Beyond the Pill's research shows that community college students need birth control education to help them achieve academic and professional goals.

Female students laughing

Our recent research shows that community college students have strong desires to prevent pregnancies in order to achieve their academic and professional goals, but lack the necessary information to do so. Beyond the Pill's Marta Cabral wrote an op-ed for CalMatters about our research with California community college students, highlighting the need for better birth control education.

To better understand the needs and motivations of this population, we conducted in-depth interviews with 57 California community college students about their contraceptive experiences, pregnancy intentions and risks, and how these factors related to their educational goals. Students in our study reported a strong desire to prevent pregnancy while attending community college, and women in particular expressed that getting pregnant at this stage of their lives would make it more difficult to achieve their goals. 

However, we found a disconnect between their desires to avoid pregnancy and how they act when it comes to preventing it. Our research showed that these students do not consider themselves to be at risk of pregnancy, despite reporting high rates of unprotected sex.

Our research further suggests that the biggest barrier was a lack of contraceptive knowledge, particularly around method effectiveness and fears about birth control. Few students were aware of methods other than condoms or the pill, such as highly-effective IUDs or implants. Those that were aware of these methods often held negative views and incorrect beliefs about them. Students also overestimated the effectiveness of their birth control method, even when they reported using it inconsistently, or believed having occasional unprotected sex would not lead pregnancy.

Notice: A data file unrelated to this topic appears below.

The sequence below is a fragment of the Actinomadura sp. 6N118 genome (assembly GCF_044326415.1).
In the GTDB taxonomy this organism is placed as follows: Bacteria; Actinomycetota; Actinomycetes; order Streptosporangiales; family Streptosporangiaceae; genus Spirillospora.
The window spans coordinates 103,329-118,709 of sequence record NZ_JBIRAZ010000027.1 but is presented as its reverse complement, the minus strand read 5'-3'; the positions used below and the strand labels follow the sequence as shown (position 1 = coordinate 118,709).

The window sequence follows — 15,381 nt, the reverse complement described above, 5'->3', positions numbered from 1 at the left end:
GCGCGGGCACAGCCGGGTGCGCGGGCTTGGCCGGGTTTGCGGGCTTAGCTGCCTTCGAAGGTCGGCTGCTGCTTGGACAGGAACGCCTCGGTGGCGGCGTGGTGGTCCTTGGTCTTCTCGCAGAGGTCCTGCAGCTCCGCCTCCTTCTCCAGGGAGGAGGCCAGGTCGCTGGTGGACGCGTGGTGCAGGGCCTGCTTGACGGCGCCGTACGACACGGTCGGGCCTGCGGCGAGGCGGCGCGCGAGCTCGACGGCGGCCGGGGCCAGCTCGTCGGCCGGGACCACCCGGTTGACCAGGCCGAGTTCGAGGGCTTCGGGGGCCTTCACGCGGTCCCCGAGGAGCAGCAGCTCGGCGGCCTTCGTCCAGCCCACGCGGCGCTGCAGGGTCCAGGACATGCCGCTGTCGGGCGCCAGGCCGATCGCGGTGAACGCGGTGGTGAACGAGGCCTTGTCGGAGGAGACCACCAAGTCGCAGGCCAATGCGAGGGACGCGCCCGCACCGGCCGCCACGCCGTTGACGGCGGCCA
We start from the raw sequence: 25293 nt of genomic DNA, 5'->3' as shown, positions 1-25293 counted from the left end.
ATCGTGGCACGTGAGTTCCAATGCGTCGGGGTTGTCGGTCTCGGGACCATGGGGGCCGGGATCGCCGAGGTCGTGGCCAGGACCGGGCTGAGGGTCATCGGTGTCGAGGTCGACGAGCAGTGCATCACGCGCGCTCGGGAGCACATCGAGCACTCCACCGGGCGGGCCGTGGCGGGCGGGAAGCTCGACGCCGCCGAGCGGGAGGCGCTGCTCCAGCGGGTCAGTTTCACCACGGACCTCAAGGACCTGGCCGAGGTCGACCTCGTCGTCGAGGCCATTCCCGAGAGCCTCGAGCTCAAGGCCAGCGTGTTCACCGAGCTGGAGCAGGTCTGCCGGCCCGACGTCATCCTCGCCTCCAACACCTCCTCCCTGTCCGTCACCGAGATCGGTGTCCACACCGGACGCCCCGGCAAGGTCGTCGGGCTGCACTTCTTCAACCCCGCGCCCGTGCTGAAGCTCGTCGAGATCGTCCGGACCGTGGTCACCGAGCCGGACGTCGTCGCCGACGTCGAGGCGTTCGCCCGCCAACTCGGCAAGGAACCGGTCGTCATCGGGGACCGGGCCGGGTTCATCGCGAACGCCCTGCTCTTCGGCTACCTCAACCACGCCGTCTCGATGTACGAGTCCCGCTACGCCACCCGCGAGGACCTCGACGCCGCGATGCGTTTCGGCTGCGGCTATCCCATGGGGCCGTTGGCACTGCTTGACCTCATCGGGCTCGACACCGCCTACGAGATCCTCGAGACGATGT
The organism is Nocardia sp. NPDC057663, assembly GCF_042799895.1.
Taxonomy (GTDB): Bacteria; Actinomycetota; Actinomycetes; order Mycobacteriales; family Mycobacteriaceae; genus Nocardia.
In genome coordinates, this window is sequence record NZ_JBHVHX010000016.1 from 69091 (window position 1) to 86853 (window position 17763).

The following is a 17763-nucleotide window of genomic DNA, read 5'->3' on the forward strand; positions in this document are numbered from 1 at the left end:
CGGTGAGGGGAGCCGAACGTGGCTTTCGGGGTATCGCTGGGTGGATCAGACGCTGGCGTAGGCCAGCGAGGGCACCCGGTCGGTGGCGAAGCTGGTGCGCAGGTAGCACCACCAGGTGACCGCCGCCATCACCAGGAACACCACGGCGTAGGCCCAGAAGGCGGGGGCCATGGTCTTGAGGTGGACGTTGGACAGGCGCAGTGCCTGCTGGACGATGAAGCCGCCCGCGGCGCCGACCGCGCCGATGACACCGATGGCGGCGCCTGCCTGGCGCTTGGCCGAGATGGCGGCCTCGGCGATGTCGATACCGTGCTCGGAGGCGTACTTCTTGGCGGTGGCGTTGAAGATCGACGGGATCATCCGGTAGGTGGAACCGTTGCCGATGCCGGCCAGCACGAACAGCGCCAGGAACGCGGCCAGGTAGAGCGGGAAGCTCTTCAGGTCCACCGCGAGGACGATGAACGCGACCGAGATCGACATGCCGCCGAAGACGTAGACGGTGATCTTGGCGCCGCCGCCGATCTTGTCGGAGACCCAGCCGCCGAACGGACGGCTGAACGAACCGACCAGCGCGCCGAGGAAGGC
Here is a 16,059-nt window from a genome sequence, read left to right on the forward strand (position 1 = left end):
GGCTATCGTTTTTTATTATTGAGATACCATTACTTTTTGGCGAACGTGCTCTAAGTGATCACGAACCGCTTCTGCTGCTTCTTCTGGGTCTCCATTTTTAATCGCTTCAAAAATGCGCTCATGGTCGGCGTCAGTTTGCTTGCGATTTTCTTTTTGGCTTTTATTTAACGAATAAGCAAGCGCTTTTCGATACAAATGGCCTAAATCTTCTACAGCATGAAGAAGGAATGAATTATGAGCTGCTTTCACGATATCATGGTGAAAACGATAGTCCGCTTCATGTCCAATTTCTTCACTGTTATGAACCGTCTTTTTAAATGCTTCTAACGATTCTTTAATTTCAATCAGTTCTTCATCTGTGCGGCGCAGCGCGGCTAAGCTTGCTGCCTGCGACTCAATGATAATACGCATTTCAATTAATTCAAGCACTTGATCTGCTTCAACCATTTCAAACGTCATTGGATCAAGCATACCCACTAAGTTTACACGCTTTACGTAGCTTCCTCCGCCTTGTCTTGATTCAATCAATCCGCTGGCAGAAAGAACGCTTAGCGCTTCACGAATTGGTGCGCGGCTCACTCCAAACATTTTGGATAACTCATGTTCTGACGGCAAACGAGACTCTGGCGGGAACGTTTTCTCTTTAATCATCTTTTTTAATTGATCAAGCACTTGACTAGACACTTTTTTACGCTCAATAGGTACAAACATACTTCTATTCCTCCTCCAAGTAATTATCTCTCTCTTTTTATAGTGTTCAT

To help community college students make fully-informed decisions about their reproductive health, they need medically accurate education and resources about contraception. In order to provide that, we need to provide better birth control education and solutions that address racial and economic disparities in knowledge and access to health care. 

To learn more about this study, please see: